Thursday, 12 September 2013

The Circle of Life

      Today is September, 12th, the fourth day in field school. Even though I have been educated and practiced how to do field work in my hometown, China, everything in quidi vidi is so different for me. I believe that through these days’ exercises, I can do investigation and research more skilfully.
Atlantic Ocean Towards the View of Spear Shore

      This is my first time to do field work in a totally different situation. You know, I do research in Tibet or Inner Mongolia, I need translation actually, but I never feel uncertain like this. Because they are Asian and I have some familiar friends accompanying with me. However, in Quidi Vidi, it’s wholesome starting point and challenge to me. Meanwhile, I feel strong because all your dependable partners with me.

Sitting in landrock. Thanks to the shoot of generous John
      We take courses in Quidi Vidi Village Plantation. There are some handicraft shops upstairs. I learned some interesting handicraft technics in the interval of courses. For example, the smoked ceramics. Neither two pieces are same. One artist is learning how to carve ice in glass in Ireland…Too awesome. Another one is pattern copy in cloth by model and pigments. But it is not simple as it seen. Some patterns have different colors like grape and its leaves, so designer makes three layers of model to separate the process of copying. Many tourists take rest in the building and always wander these shops.
        This kind of commercial method is good model to China. China has two extreme handicraft markets. One is full of low-quality tourism products that camouflaging handicrafts. Another is only serves high-level market and normal people have not the chance to approach. Moreover, update of technics and self-improvement is not enough to Chinese craftsmen.  
        In morning’s class, we studied how to use professional methods to record interview, especially the recorder and microphone. I was hounded by the doubt of microphone from the day before yesterday. It's not micro I think. I ever cannot get the point that why we need use the big long stick to interfere our interviewees. But in the end of the class, I got that.
       In my own experiences, interviewee will feel tense and not natural even say something false when they meet the recorder or other equipment. Actually, there are two different types of interview. First, it is formal interview. You must take your best equipment and pursue best quality. I think this type is similar worldwide. But second type, informal one, shows some differences between Western and China. In China, many investigators do their research just by producing a simulated natural talking situation. But in Canada, even if a general talking, if you want to record, you cannot do that secretly. Jerry told me that you must acquire people’s permits when you record them! I think western field interview looked formal, honest and professional, Chinese style looked natural, friendly and no interference… In class, we were divided into 4 groups to imitate interview concentrating on a topic of first job’s experience. I found that microphone is essential actually. As an interviewer, I must speak louder so that the microphone can collect my voice; after that I will not influence the whole quality of records.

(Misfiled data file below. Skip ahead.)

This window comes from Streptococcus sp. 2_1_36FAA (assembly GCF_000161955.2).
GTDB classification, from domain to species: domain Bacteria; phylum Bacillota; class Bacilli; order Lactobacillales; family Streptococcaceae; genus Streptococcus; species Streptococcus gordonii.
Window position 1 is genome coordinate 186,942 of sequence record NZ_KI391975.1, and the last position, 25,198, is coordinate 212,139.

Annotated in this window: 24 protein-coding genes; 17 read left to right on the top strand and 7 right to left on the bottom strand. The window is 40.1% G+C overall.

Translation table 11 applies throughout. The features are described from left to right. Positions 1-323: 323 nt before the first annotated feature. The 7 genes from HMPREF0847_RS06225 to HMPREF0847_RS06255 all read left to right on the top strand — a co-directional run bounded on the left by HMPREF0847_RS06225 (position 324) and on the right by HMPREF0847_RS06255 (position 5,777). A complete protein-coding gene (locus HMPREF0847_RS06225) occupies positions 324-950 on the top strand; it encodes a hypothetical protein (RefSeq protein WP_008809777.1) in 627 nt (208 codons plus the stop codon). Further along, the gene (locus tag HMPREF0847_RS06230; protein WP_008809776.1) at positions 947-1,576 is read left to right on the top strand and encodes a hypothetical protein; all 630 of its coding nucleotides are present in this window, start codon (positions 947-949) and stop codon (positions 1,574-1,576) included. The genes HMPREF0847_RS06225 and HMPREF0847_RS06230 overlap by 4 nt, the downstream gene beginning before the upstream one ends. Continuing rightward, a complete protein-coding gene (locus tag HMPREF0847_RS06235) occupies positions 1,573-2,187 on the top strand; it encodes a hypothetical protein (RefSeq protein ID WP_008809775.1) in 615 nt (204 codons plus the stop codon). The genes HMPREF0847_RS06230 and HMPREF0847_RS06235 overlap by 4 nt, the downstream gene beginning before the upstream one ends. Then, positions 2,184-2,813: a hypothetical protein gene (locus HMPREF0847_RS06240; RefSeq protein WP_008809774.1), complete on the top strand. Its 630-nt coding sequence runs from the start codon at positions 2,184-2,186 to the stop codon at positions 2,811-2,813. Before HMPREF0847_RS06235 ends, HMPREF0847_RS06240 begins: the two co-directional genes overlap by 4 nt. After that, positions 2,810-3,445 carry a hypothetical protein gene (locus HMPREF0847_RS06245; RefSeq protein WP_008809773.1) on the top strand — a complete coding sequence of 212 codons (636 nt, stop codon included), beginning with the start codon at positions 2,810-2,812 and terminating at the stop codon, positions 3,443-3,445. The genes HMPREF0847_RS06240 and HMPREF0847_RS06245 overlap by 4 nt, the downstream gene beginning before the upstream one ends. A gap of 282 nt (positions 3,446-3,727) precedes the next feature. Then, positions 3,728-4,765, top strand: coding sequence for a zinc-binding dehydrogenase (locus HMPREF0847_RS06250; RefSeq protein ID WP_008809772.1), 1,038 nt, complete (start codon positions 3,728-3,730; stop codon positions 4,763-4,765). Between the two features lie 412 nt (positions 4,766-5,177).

One exciting thing happened to us occasionally was that we observed whole process of fishermen filleting cods. Cods are delicious, plus I grew up inland, this experience is fresh to me. First, Wade Blagdon showed us the whole process of filleting. Then, Johnny and Noel joined him. They filleted 300 pounds cods- their fishing accomplishments today. Johnny is very cool, he can fillet one fish just in 40 seconds. I think he may be the fastest one in village. So he had much time to show his leisure- smoking and drink cola- reflecting his skills. That is very interesting. Noel gifted me a toothed bone that getting out from cod’s head. It is hard like iron, they said… very precious. I picked up videos of whole process . Totally exciting experience to me.

Noel is filleting the cod from its backbone

|Johnny is sharpening the fillet knife

Wade is separating the skin and meat skillfully

 Enjoying leisure in labor- cool beer
         They only kept liver, lower jaw (very tasty), and the meat that scraped bones in bucket. The bones, head and visera all were thrown in lake directly. Something magic is that the head and bones connected very completely. It’s part of skills to fisherman. Specifically, there is a perfect biological chain in the process. When the fishermen throw out the useless parts of cod in the lake, you can find that so many sea gulls are waiting for to eat them… The circle of life conducts. So harmonious. Quidi vidi and its fishing economy are so expressive to me. I think I will learn more in the period of field school.

Sea gull  is rushing into water surface to eat the abandoned fish

I get it! Tasty!

Pro. Pocius & students are observing and communicating with fishermen
(All of the photos are captured  by Wang Xuan except the second one)

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